Why I choose to board my horse!
Consider this the first entry in the “Battle of the Horse Blogs” Series with my friend Heather, of 40yearoldindressage.com. Because one time we got together and there was wine and all of a sudden we have a blog war going on. Friendly fire, of course!
Here, I tackle why BOARDING a horse is best for me. Heather keeps her horses at home, which sounds super fanciful and fantastic, but just isn’t for me.
I’ll back up a bit before I really get going here. A few years ago, we moved from SoCal (the BEST Coast) to the East Coast. We absolutely had some huge decisions to make about where to live, and we need to decide if we wanted to own a little farm so the horse could be at home. When we looked at all of the influencing factors, I knew that boarding was the way to go.
Location, location, location.
My husband’s job is on the Interstate 95 corridor, and if you know anything about I95 coming out of Washington DC, you know it absolutely stinks. Point of reference – it’s actually taken 40 minutes to go from our house to the 95. ONE MILE AWAY. Living on a little farm would make that commute much, much worse for him.
We also knew this was not our “forever home”, so we wanted to invest in something that would be easy to sell when we move again. Turns out, it’s easier to sell a house with major conveniences and a semi-decent location than a farm. Even a small one.
We ride out. Sometimes we lollygag, sometimes we tear it up.
And then there’s my horse – now aged 27.
I’m still living up to the promise I made over five years ago that we avoid the ring like the plague and only hack out. To find a farm for the two of us, plus the cats and the horse, with enough room for me to hack out was next to impossible. It was even more impossible to afford it.
So location-wise, we skipped on the farm and I found a delightful boarding facility with acres and acres and acres of hills, woods, and pastures to frolic about in. There’s a resident bald eagle, chickens, barn cats, and lots of horse friends along with a covered arena so we can ride year-round. I’ll still brave most weather to hack out, but on those days it’s pouring rain, it’s nice to have a roof.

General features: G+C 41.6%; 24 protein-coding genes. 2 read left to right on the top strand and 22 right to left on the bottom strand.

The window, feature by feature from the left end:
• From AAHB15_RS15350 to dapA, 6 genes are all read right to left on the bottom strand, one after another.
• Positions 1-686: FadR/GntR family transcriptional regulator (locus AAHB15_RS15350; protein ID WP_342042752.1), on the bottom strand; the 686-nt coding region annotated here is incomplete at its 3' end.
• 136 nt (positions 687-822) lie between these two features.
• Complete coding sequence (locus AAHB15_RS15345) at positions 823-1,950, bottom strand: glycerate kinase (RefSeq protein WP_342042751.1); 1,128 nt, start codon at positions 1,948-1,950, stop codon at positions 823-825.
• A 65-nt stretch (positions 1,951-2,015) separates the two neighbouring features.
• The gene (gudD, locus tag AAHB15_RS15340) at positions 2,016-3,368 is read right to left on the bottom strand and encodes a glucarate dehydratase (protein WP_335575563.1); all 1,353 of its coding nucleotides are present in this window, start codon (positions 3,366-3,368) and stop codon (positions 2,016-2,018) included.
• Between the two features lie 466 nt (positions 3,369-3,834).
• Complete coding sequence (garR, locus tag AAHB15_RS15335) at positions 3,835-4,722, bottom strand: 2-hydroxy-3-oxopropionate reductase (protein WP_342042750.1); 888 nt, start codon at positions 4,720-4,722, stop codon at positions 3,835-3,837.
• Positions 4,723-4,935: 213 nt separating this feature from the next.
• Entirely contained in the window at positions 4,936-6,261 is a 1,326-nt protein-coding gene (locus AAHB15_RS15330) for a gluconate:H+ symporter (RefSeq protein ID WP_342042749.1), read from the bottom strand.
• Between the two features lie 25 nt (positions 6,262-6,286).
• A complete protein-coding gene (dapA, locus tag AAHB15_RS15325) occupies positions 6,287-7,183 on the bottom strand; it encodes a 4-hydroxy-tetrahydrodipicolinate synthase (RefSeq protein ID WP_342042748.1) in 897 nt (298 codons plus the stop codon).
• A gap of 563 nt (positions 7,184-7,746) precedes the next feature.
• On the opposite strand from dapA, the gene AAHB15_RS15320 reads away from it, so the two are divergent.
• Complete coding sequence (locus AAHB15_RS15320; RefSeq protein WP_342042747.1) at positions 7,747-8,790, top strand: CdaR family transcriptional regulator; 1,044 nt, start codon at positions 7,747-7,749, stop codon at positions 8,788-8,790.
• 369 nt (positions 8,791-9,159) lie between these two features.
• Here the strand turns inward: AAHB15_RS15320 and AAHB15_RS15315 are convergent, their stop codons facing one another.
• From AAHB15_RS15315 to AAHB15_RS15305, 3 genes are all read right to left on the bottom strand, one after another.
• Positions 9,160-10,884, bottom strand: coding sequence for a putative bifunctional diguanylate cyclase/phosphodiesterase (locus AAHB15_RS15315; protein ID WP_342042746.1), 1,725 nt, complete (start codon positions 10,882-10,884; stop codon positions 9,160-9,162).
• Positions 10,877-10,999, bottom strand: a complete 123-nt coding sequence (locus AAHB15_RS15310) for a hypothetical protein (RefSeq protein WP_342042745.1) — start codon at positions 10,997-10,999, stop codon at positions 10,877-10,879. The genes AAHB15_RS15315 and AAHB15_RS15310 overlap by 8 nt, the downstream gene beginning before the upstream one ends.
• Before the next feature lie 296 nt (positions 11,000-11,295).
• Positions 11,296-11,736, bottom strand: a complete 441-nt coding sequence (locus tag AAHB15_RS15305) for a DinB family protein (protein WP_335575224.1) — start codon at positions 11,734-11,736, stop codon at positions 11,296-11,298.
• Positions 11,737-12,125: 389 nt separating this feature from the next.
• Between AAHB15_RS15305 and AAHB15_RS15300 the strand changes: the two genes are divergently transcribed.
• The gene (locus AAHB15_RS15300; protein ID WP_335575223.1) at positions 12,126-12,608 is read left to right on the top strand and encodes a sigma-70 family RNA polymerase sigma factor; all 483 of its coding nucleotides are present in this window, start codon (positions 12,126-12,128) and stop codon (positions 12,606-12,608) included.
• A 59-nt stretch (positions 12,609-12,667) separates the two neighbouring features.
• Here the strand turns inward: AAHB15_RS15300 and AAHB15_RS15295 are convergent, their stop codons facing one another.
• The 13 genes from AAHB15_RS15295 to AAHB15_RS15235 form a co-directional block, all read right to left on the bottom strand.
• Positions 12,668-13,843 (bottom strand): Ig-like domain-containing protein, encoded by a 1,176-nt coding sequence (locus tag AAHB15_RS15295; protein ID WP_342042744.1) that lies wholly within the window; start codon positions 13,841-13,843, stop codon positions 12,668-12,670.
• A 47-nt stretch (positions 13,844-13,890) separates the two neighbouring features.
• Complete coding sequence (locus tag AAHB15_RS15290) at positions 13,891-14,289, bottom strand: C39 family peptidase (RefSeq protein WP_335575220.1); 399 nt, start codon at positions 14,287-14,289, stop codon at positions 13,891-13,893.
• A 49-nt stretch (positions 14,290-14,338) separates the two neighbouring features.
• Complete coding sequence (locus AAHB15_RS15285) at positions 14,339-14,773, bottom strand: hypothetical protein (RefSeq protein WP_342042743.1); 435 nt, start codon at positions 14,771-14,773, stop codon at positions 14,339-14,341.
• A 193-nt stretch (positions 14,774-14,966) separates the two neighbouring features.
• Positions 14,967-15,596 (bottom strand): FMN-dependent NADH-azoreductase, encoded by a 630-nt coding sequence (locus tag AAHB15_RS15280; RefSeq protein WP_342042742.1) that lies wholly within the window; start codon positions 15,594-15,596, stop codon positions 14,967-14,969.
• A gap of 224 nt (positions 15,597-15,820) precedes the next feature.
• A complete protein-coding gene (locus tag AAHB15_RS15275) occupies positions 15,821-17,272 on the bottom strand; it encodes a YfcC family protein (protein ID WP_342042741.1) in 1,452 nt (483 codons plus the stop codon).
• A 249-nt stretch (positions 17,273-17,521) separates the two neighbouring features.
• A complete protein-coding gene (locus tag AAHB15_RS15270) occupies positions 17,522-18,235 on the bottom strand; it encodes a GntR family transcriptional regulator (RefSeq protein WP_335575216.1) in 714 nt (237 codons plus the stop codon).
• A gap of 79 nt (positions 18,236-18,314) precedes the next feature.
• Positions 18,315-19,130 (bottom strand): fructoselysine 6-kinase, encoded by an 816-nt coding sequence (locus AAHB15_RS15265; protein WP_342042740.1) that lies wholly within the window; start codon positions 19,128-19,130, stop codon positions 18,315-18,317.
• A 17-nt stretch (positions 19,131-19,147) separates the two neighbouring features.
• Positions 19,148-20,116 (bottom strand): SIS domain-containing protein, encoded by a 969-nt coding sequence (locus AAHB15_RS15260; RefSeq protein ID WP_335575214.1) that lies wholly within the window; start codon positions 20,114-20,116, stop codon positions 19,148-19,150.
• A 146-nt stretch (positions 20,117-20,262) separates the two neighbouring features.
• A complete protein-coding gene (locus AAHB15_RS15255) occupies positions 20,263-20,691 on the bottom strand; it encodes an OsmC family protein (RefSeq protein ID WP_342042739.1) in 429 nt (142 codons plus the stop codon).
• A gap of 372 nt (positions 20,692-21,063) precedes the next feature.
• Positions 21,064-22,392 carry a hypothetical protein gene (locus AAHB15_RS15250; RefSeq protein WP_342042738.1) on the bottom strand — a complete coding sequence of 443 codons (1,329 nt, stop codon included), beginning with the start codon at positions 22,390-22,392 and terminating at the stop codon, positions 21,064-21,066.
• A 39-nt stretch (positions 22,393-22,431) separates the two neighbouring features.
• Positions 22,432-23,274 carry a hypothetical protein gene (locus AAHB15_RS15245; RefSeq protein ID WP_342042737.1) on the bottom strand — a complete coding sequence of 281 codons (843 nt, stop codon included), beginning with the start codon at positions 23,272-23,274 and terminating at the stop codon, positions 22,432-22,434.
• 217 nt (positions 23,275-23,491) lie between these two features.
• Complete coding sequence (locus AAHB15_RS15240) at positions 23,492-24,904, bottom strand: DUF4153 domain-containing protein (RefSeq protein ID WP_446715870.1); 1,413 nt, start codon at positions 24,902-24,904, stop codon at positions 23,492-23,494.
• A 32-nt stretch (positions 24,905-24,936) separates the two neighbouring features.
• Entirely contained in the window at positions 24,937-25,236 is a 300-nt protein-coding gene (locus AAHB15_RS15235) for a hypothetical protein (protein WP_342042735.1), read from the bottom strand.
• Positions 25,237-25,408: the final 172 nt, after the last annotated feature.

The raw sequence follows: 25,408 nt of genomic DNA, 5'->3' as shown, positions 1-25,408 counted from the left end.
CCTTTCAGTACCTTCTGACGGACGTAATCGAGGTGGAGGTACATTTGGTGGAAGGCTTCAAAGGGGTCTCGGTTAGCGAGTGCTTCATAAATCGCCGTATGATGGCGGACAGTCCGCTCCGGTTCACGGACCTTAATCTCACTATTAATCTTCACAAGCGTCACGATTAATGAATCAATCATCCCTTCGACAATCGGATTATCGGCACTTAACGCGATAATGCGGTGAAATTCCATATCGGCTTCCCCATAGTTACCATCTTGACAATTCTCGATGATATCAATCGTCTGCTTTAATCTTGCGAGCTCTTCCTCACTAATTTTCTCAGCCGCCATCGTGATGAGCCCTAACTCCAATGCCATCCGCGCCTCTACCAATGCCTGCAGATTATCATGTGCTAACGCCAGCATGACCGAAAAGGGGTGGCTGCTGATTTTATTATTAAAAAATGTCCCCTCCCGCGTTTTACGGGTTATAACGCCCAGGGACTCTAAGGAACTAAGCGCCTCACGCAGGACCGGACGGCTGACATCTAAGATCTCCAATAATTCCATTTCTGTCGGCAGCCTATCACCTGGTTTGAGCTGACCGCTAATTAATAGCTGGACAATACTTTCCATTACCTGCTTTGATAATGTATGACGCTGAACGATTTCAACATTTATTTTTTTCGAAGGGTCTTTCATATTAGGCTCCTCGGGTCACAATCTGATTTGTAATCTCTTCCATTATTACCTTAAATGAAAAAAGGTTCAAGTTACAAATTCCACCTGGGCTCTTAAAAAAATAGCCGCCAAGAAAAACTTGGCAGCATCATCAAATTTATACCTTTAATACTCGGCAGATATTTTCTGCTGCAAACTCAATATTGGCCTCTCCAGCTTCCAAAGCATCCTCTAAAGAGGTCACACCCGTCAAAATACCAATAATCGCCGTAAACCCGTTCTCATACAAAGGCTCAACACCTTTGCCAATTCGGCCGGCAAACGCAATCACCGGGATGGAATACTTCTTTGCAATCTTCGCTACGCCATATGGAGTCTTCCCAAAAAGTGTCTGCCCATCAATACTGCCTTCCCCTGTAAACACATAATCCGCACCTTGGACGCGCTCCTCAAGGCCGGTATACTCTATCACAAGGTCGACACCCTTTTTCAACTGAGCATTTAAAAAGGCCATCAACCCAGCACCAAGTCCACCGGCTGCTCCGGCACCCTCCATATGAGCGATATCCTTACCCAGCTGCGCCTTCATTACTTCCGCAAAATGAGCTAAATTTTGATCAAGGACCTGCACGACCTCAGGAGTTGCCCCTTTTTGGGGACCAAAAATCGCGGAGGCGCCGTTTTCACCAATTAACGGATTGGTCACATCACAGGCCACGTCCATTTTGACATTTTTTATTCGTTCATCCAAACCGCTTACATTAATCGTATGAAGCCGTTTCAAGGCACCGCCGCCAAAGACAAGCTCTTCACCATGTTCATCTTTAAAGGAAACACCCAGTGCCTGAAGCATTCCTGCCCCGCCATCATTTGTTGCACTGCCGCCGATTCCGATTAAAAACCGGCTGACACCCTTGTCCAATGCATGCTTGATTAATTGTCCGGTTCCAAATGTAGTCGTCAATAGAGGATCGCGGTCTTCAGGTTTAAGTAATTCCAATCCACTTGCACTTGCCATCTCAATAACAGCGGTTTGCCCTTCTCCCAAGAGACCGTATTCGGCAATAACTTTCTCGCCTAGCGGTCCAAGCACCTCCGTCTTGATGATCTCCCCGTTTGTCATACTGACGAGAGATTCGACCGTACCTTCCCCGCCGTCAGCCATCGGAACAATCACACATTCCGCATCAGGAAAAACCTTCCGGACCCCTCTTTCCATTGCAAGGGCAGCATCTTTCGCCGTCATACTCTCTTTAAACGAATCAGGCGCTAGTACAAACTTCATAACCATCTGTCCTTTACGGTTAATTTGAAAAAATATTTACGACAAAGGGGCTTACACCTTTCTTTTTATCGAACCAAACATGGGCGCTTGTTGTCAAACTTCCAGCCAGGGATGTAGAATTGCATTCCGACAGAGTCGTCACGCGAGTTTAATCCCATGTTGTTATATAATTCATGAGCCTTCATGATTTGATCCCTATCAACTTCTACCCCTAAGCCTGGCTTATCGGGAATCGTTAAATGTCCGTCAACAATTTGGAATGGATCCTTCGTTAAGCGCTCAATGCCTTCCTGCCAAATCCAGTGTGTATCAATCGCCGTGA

And, by boarding, someone else gets to feed my super special horse (that can’t eat hay) his meals. If he could have a hay net all day long, it may be a different story and backyard horse keeping might work with my schedule. As it turns out, not an option for him, and I literally can’t be at home multiple times a day to feed him.
I have been exceptionally fortunate in the choice of boarding facilities. The barn owner is even more eagle-eyed than I am, knows the horses inside and out, is a wiz with vital signs and appropriate blanketing. They live on the farm and can see everyone from the house. Horses are carefully paired for turnouts, dressed appropriately, and monitored several times a day. Four times a day, food and water are checked or dispensed. It’s a large property with few horses. Most of the horses are seniors, and most have “special needs” that are accommodated. It’s better than having them at home. And I am acutely aware that boarding farms like this are rare.
Fields, paths, roads, hills, woods, creeks, and more to explore where I board.
And then there are our jobs!
It’s a wonderful and amazing thing to be able to jet off into the sunset on that long aluminum can in the sky. I’m fortunate to be able to fly all over the land for various horse and job-related events. For example, I’m on a plane right now for a work gig. My husband also travels a ton for his job, only he gets to go to really far places overseas. We have also found that we adore traveling for pleasure, and when our schedules align, we book it outta here.
With the number of days that we are both gone, we would be spending more on a farm sitter than it costs me to board. LOADS more. So much more.
Then there’s that thing about knowing myself.
Deep down, I just don’t want to own or manage a farm. Or drive a tractor. Or turn the compost bin, or clean the chicken yard, or drag the arena, or any of that stuff. I’m perfectly capable of doing it, and have done it, but it’s not something that I want to do.
I do clean Mig’s stall at the boarding barn and scrub his buckets and help out, but the heavy-duty chores are off my list. And I’m so happy about that!
I know I just don’t have time to manage a farm. My days are always packed full, I have another business (YOGA!) that keeps me in the studio for five classes a week, and on top of that, I lead yoga hikes on the weekends. I don’t want to squeak any more time out of my days for barn chores.
So. Much. Space. I don’t have to manage it, but I sure get to enjoy it!
Life is far too short to be stuck doing stuff I don’t want to do. I’m old enough now to say that. I’m also old enough to say things like, “I’m old enough now”.
While owning my own little farm seems so romantic and convenient and boy, oh boy, we can grow our own food, my heart’s not in it.
I’m absolutely grateful for the fabulous boarding place where I am, I have total trust in the owners and I’ve learned so much from them. My schedule, travels, and workaholic lifestyle is supported by a boarding facility and I wouldn’t have it any other way!
At least for now. Ask me again in a few years.
For Heather’s take on this whole thing about where to keep your horses, read this. And then spend inordinate amounts of time reading her other articles, which are also entertaining and dry and sarcastic and may have also been written after wine.
Thanks for indulging the both of us! Our next battle of the blogs is about which coast is better (it’s the WEST Coast, BTW….) read this.